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environment for 20 years until WMC was forced to clean up and fence the site in 2003. In 2005 BHP Billiton’s acquisition of WMC saw it acquire the Yeelirrie deposit and the massive Olympic Dam uranium mine in South Australia. This started BHP Billiton’s disappointing move into the contested and contaminating uranium sector.

The consultation and consent process for the proposed Yeelirrie mine has been limited and inadequate and the project has been criticised and opposed by both Traditional Owners and pastoralists.

The Wongutha people have formally directed their representative body the Central Desert Native Title Service not to discuss Yeelirrie with BHP Billiton. Local Indigenous people have requested the company to release studies and details of the health and radionuclide content in animals in the region. They are concerned about hunting animals that have grazed on contaminated sites.

BHP Billiton’s failure to release any of these reports has led many to distrust the company. This has been further heightened by a litany of accidents and workplace fatalities at other BHP Billiton operations in Western Australia in recent years. These new concerns build on a long history of deficient environmental performance and management, unnecessary radiation exposure and poor relationships with the Wongutha people and the Koara tribal group.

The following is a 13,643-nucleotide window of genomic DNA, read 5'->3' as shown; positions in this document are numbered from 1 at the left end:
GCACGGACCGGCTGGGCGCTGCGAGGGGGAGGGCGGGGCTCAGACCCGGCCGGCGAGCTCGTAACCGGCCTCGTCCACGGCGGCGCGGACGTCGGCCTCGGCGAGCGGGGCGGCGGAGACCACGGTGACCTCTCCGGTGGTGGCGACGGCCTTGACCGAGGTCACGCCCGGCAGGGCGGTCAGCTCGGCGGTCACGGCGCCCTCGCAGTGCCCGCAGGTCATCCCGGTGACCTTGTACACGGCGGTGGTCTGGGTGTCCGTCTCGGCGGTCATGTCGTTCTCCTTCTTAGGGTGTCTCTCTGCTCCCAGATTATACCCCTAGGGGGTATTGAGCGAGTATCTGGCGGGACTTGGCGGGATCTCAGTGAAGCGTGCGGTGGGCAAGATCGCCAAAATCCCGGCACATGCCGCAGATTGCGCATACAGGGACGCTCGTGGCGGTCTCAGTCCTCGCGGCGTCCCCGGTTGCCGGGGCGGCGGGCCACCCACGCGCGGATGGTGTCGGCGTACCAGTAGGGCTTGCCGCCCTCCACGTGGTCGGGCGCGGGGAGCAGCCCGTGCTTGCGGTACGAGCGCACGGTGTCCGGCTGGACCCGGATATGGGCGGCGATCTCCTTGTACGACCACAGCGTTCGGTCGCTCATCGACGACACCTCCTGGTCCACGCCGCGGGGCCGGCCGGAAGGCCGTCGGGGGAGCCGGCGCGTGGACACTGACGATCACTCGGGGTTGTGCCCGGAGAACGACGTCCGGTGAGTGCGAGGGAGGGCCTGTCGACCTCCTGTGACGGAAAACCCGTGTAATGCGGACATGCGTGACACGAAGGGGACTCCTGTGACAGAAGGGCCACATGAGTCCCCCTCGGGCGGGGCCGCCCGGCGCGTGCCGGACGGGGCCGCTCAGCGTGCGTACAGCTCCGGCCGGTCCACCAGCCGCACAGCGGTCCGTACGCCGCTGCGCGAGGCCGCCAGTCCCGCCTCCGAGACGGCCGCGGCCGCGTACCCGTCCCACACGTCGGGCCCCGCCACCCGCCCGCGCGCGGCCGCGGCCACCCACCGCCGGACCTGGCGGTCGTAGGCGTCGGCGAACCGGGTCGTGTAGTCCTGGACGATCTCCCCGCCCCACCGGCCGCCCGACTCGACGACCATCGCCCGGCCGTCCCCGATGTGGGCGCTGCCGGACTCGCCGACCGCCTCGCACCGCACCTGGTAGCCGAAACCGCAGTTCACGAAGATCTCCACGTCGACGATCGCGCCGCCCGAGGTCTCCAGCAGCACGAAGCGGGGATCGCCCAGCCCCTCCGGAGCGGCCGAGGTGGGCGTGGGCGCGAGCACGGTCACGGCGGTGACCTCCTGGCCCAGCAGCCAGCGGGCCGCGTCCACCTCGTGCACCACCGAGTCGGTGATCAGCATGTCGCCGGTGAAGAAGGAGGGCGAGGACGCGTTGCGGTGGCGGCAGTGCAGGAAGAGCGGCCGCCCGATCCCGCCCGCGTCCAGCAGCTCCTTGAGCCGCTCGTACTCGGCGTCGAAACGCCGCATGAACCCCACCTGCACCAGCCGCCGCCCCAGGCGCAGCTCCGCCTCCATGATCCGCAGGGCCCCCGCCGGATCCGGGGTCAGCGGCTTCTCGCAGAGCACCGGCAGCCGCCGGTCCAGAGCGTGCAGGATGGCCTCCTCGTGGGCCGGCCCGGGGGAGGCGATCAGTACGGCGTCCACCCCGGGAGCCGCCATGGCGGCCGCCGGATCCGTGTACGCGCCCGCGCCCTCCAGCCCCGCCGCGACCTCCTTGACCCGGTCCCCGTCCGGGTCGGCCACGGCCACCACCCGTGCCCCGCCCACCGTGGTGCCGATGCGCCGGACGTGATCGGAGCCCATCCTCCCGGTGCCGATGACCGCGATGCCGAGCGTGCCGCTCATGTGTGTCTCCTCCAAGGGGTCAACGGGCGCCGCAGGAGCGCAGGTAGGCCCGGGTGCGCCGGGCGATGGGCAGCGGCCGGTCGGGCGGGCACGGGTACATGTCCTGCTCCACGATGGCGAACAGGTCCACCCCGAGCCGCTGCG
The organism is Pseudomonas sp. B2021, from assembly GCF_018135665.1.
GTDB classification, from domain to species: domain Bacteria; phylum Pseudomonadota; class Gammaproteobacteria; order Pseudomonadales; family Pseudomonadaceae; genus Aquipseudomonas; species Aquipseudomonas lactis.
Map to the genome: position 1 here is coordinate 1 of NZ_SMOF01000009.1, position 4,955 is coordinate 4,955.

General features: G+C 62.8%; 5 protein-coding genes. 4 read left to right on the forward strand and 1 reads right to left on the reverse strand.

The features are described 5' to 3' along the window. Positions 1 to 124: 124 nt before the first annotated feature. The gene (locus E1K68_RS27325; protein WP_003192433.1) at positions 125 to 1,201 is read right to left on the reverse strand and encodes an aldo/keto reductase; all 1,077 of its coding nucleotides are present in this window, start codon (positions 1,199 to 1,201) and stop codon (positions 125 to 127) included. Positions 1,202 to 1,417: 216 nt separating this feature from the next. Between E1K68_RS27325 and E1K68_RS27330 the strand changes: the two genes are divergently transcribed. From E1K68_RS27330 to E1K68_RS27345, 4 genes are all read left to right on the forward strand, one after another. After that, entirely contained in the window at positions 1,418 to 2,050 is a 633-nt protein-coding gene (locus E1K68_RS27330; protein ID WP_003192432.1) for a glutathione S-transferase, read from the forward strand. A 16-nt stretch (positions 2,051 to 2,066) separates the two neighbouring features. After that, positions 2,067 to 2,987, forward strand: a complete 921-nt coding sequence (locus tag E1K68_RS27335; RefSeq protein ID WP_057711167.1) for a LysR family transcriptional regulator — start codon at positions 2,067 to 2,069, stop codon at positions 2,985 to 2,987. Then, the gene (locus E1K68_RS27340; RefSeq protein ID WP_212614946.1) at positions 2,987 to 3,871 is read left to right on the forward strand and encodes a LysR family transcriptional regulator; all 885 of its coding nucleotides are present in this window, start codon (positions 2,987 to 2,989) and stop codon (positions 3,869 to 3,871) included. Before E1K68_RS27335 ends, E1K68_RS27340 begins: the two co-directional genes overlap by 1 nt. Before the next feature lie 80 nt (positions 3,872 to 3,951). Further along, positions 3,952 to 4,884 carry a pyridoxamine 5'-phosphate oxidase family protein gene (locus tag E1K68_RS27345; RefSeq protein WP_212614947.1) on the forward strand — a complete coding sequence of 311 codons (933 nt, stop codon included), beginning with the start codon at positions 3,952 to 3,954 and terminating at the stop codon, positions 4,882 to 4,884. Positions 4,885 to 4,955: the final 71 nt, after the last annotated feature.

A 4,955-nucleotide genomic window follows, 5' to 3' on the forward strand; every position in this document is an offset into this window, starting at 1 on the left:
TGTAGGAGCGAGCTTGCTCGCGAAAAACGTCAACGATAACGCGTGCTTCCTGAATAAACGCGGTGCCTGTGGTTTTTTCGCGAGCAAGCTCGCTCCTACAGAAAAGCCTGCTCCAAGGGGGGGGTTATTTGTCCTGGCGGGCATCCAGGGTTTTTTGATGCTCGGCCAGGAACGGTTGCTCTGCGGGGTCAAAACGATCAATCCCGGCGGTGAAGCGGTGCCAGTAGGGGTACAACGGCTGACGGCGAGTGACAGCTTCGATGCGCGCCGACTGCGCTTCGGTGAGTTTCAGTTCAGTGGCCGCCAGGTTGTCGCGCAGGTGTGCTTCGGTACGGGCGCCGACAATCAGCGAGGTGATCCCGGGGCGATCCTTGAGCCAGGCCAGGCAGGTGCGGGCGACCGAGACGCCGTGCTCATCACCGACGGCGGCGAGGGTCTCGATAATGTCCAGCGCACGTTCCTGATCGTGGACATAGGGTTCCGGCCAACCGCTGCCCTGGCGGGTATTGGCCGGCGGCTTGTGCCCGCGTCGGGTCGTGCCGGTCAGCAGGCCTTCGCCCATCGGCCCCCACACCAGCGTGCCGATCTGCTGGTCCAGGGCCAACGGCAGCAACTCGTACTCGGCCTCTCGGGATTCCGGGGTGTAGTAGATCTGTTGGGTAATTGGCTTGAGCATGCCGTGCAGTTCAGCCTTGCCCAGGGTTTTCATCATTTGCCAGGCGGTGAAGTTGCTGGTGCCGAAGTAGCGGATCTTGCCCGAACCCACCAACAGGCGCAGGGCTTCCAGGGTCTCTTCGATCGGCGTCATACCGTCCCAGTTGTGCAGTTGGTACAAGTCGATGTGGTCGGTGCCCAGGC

The Yeelirrie project is surrounded by a high level of uncertainty and remains a risky investment for BHP Billiton. There is continuing political uncertainty around uranium mining in Western Australia and no bi-lateral support for the sector, with strong opposition to uranium mining in Western Australia among the opposition Labor party, the Greens and many civil society groups, including the trade union movement. There is also growing community opposition to the proposed transport of yellow cake across the state.

Yeelirrie is a controversial mine in a contested political climate and the project remains uncertain. What is certain is that BHP Billiton’s uranium ambitions are unnecessary, unsafe and increasingly unwanted.


This report was compiled and edited with the help of

Mia Pepper, Natalie Lowrey and Sakura Saunders.

For further information, contact London Mining Network

Web: http://londonminingnetwork.org

Email: contact@londonminingnetwork.org

Tel: 07929 023214

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